Wednesday, 6 July 2016

Circling New York by Water

Passing under the Brooklyn Bridge on our harbour cruise around Manhattan
Yesterday the summer heat definitely arrived, the same day we decided to do a harbour cruise around Manhattan. We went down to Pier 83 on West 42nd Street and caught the 12.30pm cruise.

Even before the hour and a half tour started, our guide was already telling us interesting facts and figures about New York. Not only was he a fountain of information, but also funny too. What a change from the guide who took us around Kykuit.

Passing by the Statue of Liberty on a gorgeous hot day
We learned that the Empire State Building was the tallest building in the world for 45 years with 102 floors, and has two zip codes. The guide pointed out that you will never have a record of 45 years anymore since everyone is in a race to build a taller building.

Before the Empire State Building it was the Chrysler Building that was the tallest building for only seven months at 77 stories. The building's outer layer is made of nickel alloy -- the same metal used to make five-cent coins, which is why the building is so shiny.

Our guide then told us to look to the right to look at New Jersey for a few seconds before continuing on about Manhattan, as a joke. But one interesting fact was that Hoboken, New Jersey has more churches and bars in one square mile. Go figure.

Another trivial bit of information about Hoboken is that it was where the game of baseball started, and where they began manufacturing baseball caps.

Not many people know who Audrey Marie Munson was
He also talked about a woman's likeness being on more than a dozen statues on top of several buildings and places in New York. Audrey Marie Munson was considered America's first supermodel, or "American Venus" and acted in a few films.

In 1909 she was discovered by a photographer in New York and he introduced her to his artist friends, including sculptors who used her as their muse. From there she acted in some silent films.

But then things went awry -- Her parents divorced when she was young and so she and her mother lived together in a boarding house owned by Dr Walter Wilkins. According to the story, he fell in love with Munson and even arranged to have his own wife murdered so he could marry Munson.

The Enterprise was named after the Star Trek spacecraft
She and her mother fled New York and Munson denied having any romantic relationship with Wilkins. He was eventually tried and convicted of murder with the sentence of death by electric chair; however, he managed to hang himself before his execution.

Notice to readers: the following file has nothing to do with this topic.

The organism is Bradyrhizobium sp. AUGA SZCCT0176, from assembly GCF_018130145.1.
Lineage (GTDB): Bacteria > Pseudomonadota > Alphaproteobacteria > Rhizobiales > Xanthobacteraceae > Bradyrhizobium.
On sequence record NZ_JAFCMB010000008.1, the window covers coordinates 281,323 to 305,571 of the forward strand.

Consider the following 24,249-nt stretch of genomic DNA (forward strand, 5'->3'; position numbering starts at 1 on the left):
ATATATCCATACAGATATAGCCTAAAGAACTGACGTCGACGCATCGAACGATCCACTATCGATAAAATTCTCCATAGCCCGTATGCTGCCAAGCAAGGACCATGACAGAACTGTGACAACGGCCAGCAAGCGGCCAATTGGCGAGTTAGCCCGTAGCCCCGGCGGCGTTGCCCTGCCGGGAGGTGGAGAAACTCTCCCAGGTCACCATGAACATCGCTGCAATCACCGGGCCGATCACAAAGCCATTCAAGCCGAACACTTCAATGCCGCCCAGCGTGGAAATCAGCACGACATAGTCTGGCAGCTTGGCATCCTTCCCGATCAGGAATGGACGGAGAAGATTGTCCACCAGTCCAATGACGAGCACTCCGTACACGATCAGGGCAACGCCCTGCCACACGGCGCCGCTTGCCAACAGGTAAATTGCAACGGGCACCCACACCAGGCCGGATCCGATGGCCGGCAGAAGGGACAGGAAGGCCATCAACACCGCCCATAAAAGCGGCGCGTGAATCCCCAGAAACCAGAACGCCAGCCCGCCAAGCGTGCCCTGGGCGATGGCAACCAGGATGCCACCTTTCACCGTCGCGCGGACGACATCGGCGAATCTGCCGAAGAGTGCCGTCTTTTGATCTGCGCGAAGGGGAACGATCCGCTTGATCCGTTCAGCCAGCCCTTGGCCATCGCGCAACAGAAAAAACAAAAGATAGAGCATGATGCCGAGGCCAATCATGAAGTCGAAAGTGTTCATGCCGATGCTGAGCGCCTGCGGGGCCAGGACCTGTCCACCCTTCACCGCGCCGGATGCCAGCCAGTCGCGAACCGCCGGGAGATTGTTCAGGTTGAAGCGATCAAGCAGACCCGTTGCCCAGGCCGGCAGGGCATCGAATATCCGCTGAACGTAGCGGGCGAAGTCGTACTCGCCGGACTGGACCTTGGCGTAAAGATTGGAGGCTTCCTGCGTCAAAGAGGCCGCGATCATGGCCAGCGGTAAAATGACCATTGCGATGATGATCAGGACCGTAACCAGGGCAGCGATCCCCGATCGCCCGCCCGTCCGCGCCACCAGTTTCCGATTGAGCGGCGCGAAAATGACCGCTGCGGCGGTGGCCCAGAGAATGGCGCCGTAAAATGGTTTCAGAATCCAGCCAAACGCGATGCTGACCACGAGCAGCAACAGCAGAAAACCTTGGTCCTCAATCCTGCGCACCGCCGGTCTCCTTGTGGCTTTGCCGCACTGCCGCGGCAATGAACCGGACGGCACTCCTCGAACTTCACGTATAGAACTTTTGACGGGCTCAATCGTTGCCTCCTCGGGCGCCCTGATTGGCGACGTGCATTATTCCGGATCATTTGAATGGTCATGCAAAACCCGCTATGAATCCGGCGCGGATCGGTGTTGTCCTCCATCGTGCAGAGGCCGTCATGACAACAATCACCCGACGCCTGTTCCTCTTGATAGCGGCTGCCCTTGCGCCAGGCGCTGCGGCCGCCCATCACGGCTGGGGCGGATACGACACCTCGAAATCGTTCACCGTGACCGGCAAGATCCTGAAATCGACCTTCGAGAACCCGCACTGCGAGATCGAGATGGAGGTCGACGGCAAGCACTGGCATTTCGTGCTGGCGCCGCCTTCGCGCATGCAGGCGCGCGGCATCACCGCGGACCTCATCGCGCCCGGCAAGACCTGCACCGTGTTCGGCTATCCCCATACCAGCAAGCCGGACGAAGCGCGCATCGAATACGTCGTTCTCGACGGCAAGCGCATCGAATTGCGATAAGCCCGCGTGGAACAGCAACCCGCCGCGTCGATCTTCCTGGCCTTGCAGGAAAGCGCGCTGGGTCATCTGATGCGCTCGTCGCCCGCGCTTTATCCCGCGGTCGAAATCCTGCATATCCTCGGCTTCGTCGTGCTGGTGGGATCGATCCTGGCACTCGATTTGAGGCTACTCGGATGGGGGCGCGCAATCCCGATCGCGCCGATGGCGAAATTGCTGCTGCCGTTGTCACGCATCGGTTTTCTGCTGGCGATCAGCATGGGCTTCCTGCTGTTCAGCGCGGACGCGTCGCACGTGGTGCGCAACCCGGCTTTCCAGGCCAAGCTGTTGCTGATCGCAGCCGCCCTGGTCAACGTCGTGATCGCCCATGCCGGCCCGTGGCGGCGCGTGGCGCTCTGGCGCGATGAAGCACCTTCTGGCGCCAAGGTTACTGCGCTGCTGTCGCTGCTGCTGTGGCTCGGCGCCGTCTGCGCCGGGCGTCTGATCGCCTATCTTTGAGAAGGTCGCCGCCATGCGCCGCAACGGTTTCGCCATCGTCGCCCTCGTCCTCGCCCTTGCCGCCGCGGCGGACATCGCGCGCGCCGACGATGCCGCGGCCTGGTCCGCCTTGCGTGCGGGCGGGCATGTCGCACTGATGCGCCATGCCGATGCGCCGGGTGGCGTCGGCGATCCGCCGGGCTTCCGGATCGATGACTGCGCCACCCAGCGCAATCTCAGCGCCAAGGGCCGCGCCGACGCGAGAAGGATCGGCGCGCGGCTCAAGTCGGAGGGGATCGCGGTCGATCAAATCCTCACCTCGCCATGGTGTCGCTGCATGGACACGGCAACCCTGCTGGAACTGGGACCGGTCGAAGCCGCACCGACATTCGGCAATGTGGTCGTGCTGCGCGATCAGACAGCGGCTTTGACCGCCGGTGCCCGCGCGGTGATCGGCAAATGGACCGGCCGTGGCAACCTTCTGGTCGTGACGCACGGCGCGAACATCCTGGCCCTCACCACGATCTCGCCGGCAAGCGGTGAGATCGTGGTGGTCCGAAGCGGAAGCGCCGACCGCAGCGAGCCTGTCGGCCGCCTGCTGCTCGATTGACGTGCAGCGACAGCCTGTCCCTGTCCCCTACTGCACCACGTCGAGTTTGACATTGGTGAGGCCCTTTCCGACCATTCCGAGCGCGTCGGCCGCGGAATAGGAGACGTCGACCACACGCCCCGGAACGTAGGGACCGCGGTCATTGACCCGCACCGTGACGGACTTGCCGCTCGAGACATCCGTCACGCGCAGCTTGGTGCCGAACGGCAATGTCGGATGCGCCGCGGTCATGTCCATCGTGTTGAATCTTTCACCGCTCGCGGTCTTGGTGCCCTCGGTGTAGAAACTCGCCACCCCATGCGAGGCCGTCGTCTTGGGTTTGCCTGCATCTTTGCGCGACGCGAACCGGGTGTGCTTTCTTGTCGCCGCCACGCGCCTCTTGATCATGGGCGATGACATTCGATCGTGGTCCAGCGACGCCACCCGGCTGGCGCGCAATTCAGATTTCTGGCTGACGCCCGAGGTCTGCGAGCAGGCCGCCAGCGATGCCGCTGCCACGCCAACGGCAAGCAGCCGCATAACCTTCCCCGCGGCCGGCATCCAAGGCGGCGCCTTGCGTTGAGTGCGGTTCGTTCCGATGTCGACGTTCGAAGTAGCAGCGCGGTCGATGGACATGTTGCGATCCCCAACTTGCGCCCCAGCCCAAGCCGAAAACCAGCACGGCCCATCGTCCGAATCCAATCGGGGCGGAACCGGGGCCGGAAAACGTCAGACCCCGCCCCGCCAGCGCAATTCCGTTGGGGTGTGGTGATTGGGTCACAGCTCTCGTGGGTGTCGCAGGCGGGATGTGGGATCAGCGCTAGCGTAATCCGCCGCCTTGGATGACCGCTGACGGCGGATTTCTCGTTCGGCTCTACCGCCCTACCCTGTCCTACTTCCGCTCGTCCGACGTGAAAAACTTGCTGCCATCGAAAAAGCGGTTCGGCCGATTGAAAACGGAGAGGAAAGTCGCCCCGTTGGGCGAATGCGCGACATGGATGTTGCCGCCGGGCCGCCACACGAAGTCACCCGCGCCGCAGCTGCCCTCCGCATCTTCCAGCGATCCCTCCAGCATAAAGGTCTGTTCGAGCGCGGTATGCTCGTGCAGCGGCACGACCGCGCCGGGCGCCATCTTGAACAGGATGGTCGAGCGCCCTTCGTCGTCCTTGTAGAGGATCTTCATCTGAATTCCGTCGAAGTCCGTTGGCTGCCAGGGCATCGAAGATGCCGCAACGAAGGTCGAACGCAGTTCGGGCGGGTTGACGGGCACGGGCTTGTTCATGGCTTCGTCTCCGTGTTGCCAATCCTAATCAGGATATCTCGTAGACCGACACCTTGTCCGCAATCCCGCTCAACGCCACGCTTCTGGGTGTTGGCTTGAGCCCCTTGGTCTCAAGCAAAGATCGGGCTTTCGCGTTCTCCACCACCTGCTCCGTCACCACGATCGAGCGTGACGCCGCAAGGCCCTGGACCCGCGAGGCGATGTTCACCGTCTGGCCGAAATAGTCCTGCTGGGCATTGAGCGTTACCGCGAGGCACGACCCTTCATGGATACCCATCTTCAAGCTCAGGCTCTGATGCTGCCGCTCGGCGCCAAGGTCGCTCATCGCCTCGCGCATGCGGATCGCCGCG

A about two years later Munson tried to commit suicide by swallowing a solution of bicholoride of mercury. When she was 40 years old, her mother had her committed into an insane asylum where she lived out the rest of her days until she died in 1996 at the age of 104.

A half niece found her in 1984 when Munson was 93. But after she died, Munson was buried without a gravestone in the Munson family plot in New Haven, New York.

What a sad story.

Our tour also took us to see the Statue of Liberty and Ellis Island, and we later passed under the Brooklyn, Manhattan and Williamsburg bridges before turning around and returning to where we started.

Under the wing of the concorde, that no longer operates
Apparently New York is called the Big Apple because apples have a lot of sugar. And that was a metaphor for rich. So jazz players would say that getting gigs in New York meant getting the "big apple"...

Afterwards we went onto The Intrepid Sea, Air & Space Museum next door. The aircraft carrier was built in 1943 during World War II and served in the Korean and Vietnam wars.

The Intrepid was destined for the scrap heap, but property developer Zachary Fisher and his brother Larry saved it and parked it on the water and stocked it with lots of military planes, and even has the British Airways Concorde and the space shuttle Enterprise.

The Chinese consulate is a big compound
It's more for military buffs, but still worth checking out at least once. Visitors can also go into parts of The Intrepid, seeing where the captain worked and slept, and the equipment they used, precursors to GPS and such. The bunks don't look too comfortable, but that's the way things were at the time.

As we left The Intrepid to go back home, we passed by the Chinese consulate, a massive compound seems to house its staff as well. Wonder if they get many protesters, though NYPD officers were standing around the door leading to visa applications...

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